Rainbow colors have been a symbol of strength and unity for the LGBTQ community since artist Gilbert Baker crafted it in 1978 for gay community activist Harvey Milk.

"Flags say something," Baker told ABC7 Bay Area earlier this year. "You put a rainbow flag on your windshield and you're saying something."

When gay marriage was legalized by a Supreme Court decision two years ago, rainbow colors lit up the White House and the Pride flag was flown from a window at California's state Capitol.

The flag has been modified slightly over the years but the current rainbow flag contains six colors, each with distinct meaning:

  • Red is for life
  • Orange is for healing
  • Yellow is for sunlight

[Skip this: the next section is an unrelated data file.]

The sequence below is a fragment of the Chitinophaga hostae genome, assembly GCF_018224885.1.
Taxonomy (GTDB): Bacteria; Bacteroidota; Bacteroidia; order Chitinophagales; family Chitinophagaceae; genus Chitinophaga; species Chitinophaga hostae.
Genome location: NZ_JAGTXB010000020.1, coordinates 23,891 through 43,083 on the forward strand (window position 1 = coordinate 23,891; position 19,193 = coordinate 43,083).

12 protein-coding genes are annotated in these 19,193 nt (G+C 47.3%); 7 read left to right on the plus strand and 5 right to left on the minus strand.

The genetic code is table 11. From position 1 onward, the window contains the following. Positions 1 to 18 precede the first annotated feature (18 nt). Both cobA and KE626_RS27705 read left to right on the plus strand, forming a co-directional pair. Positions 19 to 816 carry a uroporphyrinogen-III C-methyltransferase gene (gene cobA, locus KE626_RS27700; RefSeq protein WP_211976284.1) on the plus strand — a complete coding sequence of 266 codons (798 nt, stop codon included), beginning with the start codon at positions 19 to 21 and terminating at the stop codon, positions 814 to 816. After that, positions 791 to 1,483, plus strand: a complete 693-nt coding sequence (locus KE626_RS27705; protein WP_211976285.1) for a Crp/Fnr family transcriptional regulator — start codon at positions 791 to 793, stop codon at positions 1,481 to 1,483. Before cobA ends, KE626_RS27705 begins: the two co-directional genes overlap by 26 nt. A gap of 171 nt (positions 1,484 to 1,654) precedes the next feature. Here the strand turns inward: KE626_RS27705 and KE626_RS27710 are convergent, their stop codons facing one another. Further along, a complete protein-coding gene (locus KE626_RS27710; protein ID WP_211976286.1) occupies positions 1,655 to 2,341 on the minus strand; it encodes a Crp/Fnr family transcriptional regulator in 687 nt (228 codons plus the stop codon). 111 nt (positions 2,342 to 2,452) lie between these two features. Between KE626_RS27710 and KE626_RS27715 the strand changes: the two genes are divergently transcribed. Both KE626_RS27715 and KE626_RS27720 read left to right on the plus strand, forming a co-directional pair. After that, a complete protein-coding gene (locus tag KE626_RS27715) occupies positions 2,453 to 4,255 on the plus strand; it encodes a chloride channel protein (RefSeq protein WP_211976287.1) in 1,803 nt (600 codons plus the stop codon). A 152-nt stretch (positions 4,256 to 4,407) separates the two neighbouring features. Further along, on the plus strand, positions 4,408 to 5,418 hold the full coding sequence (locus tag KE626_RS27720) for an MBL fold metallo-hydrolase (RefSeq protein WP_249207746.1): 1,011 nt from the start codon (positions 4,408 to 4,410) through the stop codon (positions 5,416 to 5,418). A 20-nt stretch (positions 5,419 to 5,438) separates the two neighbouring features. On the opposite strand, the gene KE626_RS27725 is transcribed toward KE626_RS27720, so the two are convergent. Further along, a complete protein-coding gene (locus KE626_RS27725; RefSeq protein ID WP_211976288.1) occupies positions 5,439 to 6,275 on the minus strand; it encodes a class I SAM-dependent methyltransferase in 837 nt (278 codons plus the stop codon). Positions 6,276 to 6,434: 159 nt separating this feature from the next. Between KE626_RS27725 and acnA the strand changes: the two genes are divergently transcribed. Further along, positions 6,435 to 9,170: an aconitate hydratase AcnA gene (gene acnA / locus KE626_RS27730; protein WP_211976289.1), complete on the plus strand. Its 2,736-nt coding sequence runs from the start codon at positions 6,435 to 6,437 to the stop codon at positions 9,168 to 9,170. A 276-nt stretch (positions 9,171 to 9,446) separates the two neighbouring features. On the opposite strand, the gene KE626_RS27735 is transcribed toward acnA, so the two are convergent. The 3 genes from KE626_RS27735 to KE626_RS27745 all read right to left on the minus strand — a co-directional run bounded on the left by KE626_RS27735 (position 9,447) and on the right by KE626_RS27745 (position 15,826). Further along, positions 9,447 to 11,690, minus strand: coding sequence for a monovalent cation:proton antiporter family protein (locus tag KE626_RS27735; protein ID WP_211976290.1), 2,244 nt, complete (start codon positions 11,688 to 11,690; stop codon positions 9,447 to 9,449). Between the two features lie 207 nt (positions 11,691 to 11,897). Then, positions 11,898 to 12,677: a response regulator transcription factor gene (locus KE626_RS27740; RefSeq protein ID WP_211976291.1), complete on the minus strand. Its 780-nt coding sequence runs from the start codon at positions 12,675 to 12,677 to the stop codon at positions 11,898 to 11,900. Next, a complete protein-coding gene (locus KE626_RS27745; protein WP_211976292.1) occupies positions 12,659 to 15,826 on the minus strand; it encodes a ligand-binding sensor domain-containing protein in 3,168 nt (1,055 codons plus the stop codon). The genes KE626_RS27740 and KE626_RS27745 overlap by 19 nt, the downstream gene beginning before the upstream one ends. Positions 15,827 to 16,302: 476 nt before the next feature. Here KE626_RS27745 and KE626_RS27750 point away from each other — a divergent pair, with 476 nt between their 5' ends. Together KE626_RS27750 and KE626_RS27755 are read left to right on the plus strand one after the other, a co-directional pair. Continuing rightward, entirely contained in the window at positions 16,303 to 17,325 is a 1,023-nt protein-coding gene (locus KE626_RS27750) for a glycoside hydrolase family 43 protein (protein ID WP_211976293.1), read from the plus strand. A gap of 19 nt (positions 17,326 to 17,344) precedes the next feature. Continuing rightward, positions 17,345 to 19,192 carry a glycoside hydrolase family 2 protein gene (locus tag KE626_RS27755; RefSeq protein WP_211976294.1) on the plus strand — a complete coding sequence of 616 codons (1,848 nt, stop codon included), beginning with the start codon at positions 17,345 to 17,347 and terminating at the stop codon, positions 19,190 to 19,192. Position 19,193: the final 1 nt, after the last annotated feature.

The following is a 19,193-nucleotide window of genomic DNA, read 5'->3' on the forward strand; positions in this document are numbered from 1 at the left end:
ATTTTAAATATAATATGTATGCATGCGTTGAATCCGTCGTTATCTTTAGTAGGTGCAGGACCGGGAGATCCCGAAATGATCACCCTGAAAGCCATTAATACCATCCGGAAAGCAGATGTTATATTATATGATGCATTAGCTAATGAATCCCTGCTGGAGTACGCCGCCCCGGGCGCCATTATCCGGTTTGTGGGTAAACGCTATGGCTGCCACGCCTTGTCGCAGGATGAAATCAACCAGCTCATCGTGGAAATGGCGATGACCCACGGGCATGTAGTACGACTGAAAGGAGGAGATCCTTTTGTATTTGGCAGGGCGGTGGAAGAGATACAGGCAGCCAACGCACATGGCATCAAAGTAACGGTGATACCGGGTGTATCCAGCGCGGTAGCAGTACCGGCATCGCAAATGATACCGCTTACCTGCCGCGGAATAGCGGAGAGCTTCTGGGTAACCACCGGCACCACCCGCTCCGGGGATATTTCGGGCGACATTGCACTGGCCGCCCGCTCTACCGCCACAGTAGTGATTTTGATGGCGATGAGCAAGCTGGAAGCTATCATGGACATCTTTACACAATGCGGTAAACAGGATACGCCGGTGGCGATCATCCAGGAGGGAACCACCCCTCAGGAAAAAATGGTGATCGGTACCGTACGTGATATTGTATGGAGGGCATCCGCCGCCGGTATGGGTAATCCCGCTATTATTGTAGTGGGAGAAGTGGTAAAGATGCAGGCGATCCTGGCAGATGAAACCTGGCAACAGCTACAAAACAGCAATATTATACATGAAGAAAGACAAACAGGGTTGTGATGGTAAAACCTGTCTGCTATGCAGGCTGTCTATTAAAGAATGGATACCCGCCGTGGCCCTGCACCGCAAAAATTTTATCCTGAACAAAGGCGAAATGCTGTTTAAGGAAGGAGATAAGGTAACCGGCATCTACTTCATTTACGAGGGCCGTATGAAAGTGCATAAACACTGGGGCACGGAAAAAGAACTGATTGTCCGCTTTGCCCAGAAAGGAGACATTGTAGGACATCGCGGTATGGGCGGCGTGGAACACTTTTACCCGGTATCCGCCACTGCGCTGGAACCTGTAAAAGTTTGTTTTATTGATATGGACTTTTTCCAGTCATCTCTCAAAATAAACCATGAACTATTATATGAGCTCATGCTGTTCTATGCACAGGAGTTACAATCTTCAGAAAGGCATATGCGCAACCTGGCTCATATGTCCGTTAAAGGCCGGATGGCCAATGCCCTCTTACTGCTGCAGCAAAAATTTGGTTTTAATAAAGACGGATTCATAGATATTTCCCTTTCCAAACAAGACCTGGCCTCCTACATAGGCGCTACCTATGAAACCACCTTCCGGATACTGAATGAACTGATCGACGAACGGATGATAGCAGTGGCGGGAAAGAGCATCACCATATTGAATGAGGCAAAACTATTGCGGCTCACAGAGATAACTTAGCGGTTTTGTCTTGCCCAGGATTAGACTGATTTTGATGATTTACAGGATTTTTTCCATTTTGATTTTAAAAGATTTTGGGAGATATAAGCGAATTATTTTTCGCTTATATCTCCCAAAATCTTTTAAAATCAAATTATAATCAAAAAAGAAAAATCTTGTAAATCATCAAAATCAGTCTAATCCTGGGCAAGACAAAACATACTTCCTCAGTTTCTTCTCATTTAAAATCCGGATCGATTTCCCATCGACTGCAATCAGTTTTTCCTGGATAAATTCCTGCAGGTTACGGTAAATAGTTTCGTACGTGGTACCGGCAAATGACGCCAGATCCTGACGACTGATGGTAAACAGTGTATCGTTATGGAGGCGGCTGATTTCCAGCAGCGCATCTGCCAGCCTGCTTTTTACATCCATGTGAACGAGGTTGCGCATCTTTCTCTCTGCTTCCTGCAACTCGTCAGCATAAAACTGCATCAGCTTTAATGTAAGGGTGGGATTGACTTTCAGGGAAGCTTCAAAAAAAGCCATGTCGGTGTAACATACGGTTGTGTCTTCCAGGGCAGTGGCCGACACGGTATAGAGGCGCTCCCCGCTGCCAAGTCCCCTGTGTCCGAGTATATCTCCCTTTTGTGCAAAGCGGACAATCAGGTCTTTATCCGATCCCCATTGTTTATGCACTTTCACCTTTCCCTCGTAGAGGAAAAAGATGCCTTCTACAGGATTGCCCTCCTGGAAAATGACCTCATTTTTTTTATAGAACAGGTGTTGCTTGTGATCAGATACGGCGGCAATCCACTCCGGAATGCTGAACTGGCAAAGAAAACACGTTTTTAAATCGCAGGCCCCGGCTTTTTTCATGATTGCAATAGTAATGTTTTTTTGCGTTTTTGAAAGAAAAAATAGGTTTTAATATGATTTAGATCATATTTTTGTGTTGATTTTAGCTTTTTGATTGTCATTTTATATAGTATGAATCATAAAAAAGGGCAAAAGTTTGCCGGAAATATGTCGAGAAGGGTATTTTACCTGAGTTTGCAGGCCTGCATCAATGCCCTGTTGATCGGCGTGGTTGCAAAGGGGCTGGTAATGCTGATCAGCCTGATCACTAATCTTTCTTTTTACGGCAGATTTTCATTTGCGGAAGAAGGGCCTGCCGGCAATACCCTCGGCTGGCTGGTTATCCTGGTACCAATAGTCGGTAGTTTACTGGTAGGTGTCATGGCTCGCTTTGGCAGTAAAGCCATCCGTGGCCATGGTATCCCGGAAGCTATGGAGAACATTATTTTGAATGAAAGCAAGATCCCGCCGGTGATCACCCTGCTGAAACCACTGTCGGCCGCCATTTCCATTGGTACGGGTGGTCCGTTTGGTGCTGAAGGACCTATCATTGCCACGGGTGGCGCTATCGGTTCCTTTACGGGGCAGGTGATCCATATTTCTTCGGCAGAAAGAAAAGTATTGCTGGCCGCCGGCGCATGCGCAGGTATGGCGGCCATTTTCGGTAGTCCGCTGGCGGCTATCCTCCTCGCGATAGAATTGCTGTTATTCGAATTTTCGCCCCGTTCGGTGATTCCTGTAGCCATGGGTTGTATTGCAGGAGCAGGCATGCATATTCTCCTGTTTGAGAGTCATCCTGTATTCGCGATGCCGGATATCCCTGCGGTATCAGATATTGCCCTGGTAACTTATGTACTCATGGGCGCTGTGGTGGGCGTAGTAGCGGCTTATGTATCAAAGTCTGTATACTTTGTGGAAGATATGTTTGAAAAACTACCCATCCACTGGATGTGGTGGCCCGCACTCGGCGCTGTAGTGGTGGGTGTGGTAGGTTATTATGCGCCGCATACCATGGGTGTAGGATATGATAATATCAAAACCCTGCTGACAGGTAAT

• Green is for nature
  • Blue is for peace and harmony
  • Violet is for spirit

Now, a new change to the flag is stirring debate online.

Officials with the City of Philadelphia's LGBTQ Affairs say the rainbow flag fails to recognize people of color in the gay community. As part of a city-sponsored campaign, black and brown stripes have been added to the iconic rainbow flag in order to represent people of color.

It was unveiled earlier this month and flown outside city hall.

"It may seem like a small step. But together we can make big strides toward a truly inclusive community," the 'More Color, More Pride' campaign says in a statement on its website -- but some online are criticizing the campaign for turning the rainbow flag into a racial issue.

"I'm unclear about the necessity of adding new stripes to the flag in order to make a statement about racial diversity," Wil Cohen said in a comment on the city's Facebook page.

Do you think the divide is due to a disconnect in the message of the flag, or does it represent a deeper divide in the gay community? Join our coversation on ABC10's Facebook page: